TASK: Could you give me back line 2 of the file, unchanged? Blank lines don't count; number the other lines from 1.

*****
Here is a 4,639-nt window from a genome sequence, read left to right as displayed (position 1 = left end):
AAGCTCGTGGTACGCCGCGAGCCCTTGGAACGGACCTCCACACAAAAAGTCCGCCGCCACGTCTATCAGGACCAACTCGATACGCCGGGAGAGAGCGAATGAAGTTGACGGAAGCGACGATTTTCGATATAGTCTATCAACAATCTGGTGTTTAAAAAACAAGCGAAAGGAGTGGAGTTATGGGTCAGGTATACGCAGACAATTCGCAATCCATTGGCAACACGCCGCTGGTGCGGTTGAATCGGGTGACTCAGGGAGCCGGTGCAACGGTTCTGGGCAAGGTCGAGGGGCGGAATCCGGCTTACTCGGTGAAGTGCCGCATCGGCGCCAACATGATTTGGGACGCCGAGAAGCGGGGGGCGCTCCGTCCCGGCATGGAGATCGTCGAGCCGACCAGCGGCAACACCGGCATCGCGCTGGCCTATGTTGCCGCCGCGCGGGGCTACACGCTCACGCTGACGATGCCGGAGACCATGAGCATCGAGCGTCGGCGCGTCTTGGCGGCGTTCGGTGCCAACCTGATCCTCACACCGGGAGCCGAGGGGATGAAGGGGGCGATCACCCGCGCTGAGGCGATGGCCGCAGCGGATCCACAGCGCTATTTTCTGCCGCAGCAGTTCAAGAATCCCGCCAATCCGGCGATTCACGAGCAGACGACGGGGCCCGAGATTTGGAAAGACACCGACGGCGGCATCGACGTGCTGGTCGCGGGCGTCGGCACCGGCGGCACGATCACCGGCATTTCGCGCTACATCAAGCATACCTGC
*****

AAGCTCGTGGTACGCCGCGAGCCCTTGGAACGGACCTCCACACAAAAAGTCCGCCGCCACGTCTATCAGGACCAACTCGATACGCCGGGAGAGAGCGAATGAAGTTGACGGAAGCGACGATTTTCGATATAGTCTATCAACAATCTGGTGTTTAAAAAACAAGCGAAAGGAGTGGAGTTATGGGTCAGGTATACGCAGACAATTCGCAATCCATTGGCAACACGCCGCTGGTGCGGTTGAATCGGGTGACTCAGGGAGCCGGTGCAACGGTTCTGGGCAAGGTCGAGGGGCGGAATCCGGCTTACTCGGTGAAGTGCCGCATCGGCGCCAACATGATTTGGGACGCCGAGAAGCGGGGGGCGCTCCGTCCCGGCATGGAGATCGTCGAGCCGACCAGCGGCAACACCGGCATCGCGCTGGCCTATGTTGCCGCCGCGCGGGGCTACACGCTCACGCTGACGATGCCGGAGACCATGAGCATCGAGCGTCGGCGCGTCTTGGCGGCGTTCGGTGCCAACCTGATCCTCACACCGGGAGCCGAGGGGATGAAGGGGGCGATCACCCGCGCTGAGGCGATGGCCGCAGCGGATCCACAGCGCTATTTTCTGCCGCAGCAGTTCAAGAATCCCGCCAATCCGGCGATTCACGAGCAGACGACGGGGCCCGAGATTTGGAAAGACACCGACGGCGGCATCGACGTGCTGGTCGCGGGCGTCGGCACCGGCGGCACGATCACCGGCATTTCGCGCTACATCAAGCATACCTGC